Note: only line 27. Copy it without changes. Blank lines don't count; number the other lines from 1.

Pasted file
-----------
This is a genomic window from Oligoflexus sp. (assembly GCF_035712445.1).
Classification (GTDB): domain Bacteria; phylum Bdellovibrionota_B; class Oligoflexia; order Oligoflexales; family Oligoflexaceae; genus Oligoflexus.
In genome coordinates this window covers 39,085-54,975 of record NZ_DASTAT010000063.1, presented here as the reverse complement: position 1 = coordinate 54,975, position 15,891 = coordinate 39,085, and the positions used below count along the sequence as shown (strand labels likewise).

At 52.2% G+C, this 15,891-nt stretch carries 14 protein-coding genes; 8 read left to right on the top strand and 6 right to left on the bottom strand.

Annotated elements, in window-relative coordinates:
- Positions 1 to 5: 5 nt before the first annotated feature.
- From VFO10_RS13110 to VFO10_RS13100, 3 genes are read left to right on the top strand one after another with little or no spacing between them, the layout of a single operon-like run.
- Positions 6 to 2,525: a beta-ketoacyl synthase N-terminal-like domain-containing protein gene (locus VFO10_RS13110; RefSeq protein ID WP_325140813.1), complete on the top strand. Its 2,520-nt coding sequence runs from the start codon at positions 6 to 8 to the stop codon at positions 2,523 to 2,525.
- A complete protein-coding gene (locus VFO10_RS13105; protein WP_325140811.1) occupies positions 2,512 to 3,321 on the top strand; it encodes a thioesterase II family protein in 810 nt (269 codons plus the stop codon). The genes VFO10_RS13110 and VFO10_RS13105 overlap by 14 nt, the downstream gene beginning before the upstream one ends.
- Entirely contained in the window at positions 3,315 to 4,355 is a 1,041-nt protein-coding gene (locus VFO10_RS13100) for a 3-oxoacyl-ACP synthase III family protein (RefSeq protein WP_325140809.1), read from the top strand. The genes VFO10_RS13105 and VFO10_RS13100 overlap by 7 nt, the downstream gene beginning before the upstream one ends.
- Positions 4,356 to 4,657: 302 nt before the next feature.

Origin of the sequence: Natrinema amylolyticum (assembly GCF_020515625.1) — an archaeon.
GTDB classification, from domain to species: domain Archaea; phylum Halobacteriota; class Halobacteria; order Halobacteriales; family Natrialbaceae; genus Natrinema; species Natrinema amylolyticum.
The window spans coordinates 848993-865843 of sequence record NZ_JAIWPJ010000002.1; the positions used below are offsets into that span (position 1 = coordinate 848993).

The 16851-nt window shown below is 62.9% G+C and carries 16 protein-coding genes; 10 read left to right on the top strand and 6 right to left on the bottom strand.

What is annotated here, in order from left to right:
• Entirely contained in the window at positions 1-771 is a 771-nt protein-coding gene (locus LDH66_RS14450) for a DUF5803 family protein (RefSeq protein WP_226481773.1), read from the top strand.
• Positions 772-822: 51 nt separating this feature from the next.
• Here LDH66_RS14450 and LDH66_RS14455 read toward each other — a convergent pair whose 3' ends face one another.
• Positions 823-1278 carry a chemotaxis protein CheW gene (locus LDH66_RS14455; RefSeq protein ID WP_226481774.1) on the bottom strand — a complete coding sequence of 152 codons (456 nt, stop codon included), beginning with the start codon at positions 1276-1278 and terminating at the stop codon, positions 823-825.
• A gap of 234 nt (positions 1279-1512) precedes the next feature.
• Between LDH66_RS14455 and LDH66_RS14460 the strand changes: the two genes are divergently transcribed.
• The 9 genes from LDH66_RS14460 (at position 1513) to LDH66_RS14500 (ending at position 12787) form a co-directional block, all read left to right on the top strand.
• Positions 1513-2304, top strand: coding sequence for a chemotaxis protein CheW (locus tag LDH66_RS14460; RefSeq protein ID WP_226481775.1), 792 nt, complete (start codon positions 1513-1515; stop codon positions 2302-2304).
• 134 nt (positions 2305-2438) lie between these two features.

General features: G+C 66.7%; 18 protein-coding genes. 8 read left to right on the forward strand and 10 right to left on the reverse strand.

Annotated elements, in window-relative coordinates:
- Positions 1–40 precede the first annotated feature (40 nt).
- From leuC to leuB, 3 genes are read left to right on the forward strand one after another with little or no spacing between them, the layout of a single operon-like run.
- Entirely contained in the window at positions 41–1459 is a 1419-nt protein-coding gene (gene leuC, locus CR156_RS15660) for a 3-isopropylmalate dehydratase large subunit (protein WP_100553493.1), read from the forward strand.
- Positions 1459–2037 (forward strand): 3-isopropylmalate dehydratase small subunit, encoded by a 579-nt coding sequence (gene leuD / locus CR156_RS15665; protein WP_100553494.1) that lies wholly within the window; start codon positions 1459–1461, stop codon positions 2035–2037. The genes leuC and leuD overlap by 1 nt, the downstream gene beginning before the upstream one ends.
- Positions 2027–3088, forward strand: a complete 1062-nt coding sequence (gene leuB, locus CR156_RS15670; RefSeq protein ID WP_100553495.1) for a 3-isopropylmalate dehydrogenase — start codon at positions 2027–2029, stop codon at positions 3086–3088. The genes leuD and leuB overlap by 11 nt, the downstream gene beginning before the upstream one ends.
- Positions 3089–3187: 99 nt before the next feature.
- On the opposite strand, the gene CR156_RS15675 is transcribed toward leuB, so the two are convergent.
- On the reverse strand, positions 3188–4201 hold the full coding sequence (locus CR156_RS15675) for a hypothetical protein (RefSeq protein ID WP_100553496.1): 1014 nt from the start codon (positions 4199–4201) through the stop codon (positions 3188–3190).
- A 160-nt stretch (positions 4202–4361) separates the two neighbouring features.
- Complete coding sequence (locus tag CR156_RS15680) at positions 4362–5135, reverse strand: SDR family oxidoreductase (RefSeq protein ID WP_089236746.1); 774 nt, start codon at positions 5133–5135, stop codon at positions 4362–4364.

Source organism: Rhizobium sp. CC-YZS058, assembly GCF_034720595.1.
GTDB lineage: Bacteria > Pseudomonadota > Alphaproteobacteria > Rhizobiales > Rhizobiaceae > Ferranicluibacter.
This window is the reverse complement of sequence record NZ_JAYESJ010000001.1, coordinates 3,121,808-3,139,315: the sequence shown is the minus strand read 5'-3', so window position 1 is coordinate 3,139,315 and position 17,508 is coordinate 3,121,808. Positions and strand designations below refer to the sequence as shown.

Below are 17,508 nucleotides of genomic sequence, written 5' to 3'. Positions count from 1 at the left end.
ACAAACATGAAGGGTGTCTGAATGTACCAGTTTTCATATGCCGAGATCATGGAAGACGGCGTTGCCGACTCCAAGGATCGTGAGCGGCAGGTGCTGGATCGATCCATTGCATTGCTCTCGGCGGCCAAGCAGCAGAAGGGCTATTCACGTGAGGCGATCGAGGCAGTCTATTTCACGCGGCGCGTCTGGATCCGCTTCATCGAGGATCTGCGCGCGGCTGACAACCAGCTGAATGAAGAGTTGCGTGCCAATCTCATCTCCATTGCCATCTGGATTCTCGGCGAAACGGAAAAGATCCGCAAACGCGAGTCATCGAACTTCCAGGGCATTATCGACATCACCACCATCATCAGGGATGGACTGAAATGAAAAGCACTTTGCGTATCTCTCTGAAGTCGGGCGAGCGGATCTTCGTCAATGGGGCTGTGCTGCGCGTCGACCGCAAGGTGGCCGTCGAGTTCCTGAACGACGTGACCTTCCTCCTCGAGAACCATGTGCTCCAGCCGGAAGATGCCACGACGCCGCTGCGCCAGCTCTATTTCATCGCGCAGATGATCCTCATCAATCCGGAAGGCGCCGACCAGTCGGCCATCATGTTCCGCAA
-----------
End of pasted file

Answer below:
Annotated elements, in window-relative coordinates: